The Most Renowned Spanish-Speaking Writers (Part I)

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Literature makes all languages spread throughout the world, and in the case of Spanish, it was not only spread but also enriched by the great contributions of a selected group of writers that left an inspiring legacy for universal narrative and poetry.

In the coming posts, I will introduce to the most influential authors of the Spanish-speaking world.

Gabriel García Márquez

Photo taken from Flickr (Carol Villagra)

Born in Colombia and author of bestsellers such as Cien años de soledad (One hundred years of solitude), Crónica de una muerte anunciada (Chronicle of a Death Foretold) and El amor en tiempos de cólera (Love in the Time of Cholera), Gabriel García Márquez, affectionally nicknamed “Gabo”, is one of the most important writers in Spanish America and one of the main representatives of el realismo mágico (magic realism), a type of narrative in which elements of everyday life are represented with a twist of magical events. Gabo was awarded a Nobel Prize in Literature in 1982, becoming the first Colombian and the fourth South American writer to win this prize. After his death in April 2014, then President of Colombia Juan Manuel Santos called him “the greatest Colombian who ever lived.”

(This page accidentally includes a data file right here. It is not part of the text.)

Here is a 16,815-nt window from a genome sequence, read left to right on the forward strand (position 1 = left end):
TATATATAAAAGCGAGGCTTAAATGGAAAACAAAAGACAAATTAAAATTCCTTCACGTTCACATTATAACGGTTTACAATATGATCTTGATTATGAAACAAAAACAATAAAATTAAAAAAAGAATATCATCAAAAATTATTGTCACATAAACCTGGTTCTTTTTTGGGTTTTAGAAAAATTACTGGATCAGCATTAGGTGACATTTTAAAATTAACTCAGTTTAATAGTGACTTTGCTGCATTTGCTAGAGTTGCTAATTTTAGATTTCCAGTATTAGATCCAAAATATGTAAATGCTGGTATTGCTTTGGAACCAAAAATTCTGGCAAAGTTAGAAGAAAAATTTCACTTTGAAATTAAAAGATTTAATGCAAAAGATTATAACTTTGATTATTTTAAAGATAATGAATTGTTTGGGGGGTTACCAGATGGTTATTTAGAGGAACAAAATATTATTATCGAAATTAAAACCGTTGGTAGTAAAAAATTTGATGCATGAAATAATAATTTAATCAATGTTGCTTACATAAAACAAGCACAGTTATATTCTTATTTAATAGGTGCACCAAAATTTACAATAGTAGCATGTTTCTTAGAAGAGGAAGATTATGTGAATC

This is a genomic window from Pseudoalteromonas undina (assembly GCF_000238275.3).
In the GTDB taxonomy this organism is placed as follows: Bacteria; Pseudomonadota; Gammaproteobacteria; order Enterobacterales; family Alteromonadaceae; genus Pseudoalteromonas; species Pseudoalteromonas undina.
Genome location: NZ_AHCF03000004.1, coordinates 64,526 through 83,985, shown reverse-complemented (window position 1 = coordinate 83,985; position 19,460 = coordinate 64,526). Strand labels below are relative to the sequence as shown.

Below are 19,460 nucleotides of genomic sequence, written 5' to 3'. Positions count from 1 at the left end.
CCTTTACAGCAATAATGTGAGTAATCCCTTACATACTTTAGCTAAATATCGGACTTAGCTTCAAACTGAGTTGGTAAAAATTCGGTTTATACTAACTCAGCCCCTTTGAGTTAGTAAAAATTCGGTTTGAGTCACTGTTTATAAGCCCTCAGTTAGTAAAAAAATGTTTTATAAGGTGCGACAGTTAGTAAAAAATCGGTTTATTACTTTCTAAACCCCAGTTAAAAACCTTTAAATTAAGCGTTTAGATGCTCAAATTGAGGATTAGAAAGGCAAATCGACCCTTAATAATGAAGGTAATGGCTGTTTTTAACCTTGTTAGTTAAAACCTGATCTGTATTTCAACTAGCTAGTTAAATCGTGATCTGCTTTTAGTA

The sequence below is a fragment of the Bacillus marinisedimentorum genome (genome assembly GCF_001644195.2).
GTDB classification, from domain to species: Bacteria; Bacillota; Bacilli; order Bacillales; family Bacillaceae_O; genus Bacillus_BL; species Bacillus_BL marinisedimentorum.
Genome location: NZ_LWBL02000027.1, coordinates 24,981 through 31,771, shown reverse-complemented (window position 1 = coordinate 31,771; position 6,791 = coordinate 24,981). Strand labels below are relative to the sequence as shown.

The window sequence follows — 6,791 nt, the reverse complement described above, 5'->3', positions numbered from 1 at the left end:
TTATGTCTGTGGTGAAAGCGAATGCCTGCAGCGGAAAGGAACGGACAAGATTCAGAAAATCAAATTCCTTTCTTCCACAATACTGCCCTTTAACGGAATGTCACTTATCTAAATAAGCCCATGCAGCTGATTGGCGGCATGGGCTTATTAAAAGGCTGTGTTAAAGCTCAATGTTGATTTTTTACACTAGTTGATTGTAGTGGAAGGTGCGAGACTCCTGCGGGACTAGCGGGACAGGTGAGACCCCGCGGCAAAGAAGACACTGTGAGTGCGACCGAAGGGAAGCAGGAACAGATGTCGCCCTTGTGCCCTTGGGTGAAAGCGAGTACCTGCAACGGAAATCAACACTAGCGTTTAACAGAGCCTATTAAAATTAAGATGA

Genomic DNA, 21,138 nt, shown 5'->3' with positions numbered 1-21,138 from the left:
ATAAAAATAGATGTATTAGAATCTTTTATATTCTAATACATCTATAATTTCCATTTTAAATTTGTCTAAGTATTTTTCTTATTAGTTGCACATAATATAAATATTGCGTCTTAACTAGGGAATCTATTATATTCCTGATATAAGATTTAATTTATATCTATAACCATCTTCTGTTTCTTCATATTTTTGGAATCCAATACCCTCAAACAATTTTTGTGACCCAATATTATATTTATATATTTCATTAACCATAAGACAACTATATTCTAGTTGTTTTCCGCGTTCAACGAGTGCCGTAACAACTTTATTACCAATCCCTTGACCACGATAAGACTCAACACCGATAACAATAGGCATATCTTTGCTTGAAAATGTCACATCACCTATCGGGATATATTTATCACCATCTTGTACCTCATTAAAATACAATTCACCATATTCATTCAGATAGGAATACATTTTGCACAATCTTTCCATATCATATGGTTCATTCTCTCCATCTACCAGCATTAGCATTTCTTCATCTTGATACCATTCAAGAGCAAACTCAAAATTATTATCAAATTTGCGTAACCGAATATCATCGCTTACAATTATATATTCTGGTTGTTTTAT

Jorge Luis Borges

Photo taken from Flickr (William Borges)

Borges is one the most renowned Spanish-speaking writers in universal literature, often regarded as the most important writer of the 20th century. A native of Argentina, Borges is the author of brilliant works such as Ficciones (Fictions), El Aleph (The Aleph), Historia universal de la infamia (A Universal History of Infamy), and the short story collection El libro de arena (The Book of Sand). Borges also left behind a remarkable number of translations and prose poems, though he will be forever known as a true master of the short story genre, focusing on his favorite subjects of dreams, labyrinths, libraries, mirrors, and a curious mythology. After his reputation was consolidated in the 1960s, he became a member of the Latin American Boom of the 1960s.


Pablo Neruda

Photo taken from Flickr (Peter Forret)

Getting recognition as a poet at the age of 13, Pablo Neruda is considered the national poet of Chile. He was awarded the Nobel Prize in Literature in 1971 and earned worldwide recognition for his poetry collections, specially his odes and love poems. Neruda was regarded as “the greatest poet of the 20th century in any language” by Gabriel García Márquez. Among his works the most beloved are: Veinte poemas de amor y una canción desesperada (Twenty Love Poems and a Song of Despair), Los versos del Capitán (The Captain’s Verses), and Odas elementales (Odes to common things). Most of his works have been translated into English.

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